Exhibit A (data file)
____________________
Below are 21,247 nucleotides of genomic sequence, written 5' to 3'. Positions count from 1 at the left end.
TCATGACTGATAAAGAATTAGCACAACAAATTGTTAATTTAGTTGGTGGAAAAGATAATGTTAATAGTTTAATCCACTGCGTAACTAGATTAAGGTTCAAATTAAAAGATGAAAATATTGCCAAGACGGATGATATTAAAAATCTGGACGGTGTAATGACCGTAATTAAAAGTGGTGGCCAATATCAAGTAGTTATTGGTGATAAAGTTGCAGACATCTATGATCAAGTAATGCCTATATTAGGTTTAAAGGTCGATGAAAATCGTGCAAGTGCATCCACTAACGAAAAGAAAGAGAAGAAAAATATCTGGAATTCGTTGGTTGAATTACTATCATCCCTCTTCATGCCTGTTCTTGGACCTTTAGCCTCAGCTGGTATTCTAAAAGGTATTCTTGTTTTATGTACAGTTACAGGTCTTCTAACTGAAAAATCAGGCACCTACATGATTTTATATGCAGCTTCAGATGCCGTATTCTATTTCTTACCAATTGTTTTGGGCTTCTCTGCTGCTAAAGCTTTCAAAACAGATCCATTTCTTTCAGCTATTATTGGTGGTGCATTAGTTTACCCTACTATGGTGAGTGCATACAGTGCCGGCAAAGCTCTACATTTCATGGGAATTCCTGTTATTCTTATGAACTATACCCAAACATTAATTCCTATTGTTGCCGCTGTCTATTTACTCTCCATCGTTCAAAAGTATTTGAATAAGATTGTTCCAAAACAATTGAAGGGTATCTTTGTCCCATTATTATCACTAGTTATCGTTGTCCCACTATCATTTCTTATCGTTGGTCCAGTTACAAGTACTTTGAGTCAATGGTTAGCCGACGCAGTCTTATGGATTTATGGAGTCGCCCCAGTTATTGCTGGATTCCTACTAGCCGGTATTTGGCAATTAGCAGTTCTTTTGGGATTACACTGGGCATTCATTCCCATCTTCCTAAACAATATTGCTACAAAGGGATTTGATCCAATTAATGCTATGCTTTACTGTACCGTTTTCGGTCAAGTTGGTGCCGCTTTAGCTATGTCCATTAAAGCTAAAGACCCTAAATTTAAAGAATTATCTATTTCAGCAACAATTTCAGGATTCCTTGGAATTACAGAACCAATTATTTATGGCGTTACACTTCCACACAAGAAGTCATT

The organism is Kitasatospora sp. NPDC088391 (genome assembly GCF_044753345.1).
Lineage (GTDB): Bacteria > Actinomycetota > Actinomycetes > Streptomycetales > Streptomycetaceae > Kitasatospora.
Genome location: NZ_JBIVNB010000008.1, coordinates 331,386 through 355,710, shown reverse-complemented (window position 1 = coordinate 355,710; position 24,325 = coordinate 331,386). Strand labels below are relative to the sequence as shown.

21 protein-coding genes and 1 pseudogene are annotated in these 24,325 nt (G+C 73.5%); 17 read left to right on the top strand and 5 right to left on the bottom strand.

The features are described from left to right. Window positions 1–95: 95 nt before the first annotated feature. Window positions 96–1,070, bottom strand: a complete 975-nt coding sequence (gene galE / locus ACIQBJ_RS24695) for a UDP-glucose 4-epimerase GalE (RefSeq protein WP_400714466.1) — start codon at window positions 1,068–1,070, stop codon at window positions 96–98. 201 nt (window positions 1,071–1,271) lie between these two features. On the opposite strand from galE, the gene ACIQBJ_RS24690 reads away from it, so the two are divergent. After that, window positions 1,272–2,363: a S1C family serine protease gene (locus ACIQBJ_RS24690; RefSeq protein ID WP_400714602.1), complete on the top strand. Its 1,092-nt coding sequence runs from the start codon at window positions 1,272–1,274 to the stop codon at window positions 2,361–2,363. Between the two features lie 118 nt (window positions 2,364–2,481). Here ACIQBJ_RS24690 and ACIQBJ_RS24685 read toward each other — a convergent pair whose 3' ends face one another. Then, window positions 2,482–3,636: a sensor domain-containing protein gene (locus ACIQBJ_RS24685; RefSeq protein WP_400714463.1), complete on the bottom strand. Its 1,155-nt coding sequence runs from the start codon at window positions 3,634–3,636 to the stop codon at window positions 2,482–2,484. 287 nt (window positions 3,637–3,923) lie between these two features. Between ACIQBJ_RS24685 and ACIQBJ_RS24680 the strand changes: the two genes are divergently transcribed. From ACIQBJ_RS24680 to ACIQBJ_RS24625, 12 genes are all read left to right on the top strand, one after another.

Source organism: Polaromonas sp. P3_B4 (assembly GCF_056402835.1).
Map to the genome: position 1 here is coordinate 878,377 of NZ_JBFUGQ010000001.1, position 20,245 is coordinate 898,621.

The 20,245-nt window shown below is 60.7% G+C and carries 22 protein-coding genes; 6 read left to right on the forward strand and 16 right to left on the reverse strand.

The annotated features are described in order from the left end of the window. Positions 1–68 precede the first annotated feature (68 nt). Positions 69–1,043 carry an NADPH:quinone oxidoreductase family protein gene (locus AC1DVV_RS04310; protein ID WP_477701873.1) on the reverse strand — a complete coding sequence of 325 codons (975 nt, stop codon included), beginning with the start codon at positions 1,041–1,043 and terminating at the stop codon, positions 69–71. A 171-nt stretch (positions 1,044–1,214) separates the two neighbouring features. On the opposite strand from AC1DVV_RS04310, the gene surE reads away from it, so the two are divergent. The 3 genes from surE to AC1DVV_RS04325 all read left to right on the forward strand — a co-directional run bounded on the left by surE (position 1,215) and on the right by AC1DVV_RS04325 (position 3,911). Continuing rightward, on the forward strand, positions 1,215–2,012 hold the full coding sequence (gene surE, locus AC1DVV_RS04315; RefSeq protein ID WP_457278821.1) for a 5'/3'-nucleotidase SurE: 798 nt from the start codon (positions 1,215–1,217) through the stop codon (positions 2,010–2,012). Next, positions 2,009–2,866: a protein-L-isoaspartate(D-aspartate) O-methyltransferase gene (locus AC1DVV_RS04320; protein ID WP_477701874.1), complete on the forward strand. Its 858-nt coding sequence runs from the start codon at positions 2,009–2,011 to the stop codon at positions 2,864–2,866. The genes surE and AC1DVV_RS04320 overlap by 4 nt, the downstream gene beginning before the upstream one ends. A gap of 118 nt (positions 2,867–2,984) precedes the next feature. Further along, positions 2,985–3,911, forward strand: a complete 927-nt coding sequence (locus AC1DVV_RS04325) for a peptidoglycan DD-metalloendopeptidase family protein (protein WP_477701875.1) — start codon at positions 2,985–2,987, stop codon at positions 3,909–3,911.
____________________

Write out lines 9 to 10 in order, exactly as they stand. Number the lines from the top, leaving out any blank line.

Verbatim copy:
Map to the genome: position 1 here is coordinate 878,377 of NZ_JBFUGQ010000001.1, position 20,245 is coordinate 898,621.

The 20,245-nt window shown below is 60.7% G+C and carries 22 protein-coding genes; 6 read left to right on the forward strand and 16 right to left on the reverse strand.